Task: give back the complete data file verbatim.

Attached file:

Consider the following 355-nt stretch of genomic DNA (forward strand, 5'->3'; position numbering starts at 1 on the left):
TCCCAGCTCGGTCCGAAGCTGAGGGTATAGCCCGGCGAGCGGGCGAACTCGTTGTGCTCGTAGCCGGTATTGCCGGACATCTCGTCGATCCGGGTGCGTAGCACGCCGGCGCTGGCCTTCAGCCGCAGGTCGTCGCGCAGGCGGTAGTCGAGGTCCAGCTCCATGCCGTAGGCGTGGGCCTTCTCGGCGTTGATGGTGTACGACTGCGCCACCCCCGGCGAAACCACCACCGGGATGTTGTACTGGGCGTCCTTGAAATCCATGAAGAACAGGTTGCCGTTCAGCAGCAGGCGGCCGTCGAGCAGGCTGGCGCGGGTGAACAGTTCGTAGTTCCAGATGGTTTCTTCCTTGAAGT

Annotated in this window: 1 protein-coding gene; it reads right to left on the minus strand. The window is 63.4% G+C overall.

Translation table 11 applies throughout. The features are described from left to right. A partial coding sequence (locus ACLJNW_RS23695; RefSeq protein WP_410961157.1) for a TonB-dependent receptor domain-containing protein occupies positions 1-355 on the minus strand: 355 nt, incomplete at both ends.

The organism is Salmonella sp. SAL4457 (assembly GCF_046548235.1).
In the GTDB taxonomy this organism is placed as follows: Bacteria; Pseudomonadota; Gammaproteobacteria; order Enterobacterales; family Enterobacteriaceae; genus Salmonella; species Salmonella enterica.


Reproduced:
Consider the following 355-nt stretch of genomic DNA (forward strand, 5'->3'; position numbering starts at 1 on the left):
TCCCAGCTCGGTCCGAAGCTGAGGGTATAGCCCGGCGAGCGGGCGAACTCGTTGTGCTCGTAGCCGGTATTGCCGGACATCTCGTCGATCCGGGTGCGTAGCACGCCGGCGCTGGCCTTCAGCCGCAGGTCGTCGCGCAGGCGGTAGTCGAGGTCCAGCTCCATGCCGTAGGCGTGGGCCTTCTCGGCGTTGATGGTGTACGACTGCGCCACCCCCGGCGAAACCACCACCGGGATGTTGTACTGGGCGTCCTTGAAATCCATGAAGAACAGGTTGCCGTTCAGCAGCAGGCGGCCGTCGAGCAGGCTGGCGCGGGTGAACAGTTCGTAGTTCCAGATGGTTTCTTCCTTGAAGT

Annotated in this window: 1 protein-coding gene; it reads right to left on the minus strand. The window is 63.4% G+C overall.

Translation table 11 applies throughout. The features are described from left to right. A partial coding sequence (locus ACLJNW_RS23695; RefSeq protein WP_410961157.1) for a TonB-dependent receptor domain-containing protein occupies positions 1-355 on the minus strand: 355 nt, incomplete at both ends.

The organism is Salmonella sp. SAL4457 (assembly GCF_046548235.1).
In the GTDB taxonomy this organism is placed as follows: Bacteria; Pseudomonadota; Gammaproteobacteria; order Enterobacterales; family Enterobacteriaceae; genus Salmonella; species Salmonella enterica.